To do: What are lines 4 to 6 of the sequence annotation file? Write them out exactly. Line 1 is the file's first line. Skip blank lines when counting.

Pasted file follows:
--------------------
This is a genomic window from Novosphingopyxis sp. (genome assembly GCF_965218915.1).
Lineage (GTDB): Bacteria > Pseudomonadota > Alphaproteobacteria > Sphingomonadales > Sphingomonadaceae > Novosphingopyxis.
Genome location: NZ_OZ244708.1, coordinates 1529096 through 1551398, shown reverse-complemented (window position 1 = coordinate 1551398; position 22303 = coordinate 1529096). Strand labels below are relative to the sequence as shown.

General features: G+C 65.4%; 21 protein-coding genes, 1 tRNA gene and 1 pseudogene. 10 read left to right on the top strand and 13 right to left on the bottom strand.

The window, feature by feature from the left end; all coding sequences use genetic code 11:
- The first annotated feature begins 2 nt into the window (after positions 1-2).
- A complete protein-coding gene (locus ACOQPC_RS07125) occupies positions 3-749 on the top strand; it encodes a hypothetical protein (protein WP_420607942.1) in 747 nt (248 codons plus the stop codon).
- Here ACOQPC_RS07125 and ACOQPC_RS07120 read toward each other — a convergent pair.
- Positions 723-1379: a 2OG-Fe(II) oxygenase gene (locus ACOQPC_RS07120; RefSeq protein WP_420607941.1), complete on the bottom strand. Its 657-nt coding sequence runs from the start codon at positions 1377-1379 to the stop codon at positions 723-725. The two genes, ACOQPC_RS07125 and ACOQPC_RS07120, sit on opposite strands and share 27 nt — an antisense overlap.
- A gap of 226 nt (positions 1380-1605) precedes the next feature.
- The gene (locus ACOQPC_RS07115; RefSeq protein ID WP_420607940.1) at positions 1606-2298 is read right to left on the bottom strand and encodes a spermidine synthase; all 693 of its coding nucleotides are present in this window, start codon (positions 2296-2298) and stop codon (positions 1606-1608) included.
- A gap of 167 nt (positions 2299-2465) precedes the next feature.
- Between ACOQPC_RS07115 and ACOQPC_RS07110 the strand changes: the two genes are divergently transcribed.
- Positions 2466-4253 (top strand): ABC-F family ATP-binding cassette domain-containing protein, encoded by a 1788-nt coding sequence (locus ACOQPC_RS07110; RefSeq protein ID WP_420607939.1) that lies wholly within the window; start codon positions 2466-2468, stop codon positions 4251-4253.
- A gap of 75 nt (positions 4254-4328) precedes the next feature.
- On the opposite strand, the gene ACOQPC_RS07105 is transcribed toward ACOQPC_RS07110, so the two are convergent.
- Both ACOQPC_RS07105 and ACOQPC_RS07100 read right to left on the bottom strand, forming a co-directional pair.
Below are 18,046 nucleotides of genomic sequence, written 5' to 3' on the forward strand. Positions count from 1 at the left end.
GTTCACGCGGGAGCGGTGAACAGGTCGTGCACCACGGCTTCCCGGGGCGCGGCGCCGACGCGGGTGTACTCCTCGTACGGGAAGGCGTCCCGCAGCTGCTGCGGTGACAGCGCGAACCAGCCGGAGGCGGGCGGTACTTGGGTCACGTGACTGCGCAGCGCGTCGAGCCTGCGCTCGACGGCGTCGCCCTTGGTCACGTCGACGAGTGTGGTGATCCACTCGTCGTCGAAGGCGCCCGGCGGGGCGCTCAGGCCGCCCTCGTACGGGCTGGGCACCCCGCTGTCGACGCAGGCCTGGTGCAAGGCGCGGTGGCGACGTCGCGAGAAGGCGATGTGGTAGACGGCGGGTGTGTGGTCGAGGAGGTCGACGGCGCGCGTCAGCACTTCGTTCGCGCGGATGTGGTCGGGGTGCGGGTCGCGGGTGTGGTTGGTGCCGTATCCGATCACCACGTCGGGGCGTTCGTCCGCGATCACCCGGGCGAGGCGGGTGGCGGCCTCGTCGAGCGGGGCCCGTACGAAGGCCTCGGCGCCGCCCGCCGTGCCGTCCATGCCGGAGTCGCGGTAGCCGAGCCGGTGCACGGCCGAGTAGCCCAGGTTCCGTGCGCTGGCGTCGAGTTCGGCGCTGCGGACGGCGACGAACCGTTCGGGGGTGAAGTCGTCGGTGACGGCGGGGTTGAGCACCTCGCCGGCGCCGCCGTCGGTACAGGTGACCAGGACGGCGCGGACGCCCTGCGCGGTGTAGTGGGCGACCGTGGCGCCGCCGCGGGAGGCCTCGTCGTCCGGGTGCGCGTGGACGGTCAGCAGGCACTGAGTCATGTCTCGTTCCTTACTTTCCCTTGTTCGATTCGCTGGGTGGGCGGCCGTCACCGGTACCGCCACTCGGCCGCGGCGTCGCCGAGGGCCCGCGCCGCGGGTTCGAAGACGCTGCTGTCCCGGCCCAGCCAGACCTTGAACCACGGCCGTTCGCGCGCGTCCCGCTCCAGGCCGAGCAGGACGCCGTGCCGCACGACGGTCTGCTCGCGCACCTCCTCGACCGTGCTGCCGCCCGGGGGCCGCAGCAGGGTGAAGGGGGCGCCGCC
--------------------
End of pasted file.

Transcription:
General features: G+C 65.4%; 21 protein-coding genes, 1 tRNA gene and 1 pseudogene. 10 read left to right on the top strand and 13 right to left on the bottom strand.

The window, feature by feature from the left end; all coding sequences use genetic code 11:
- The first annotated feature begins 2 nt into the window (after positions 1-2).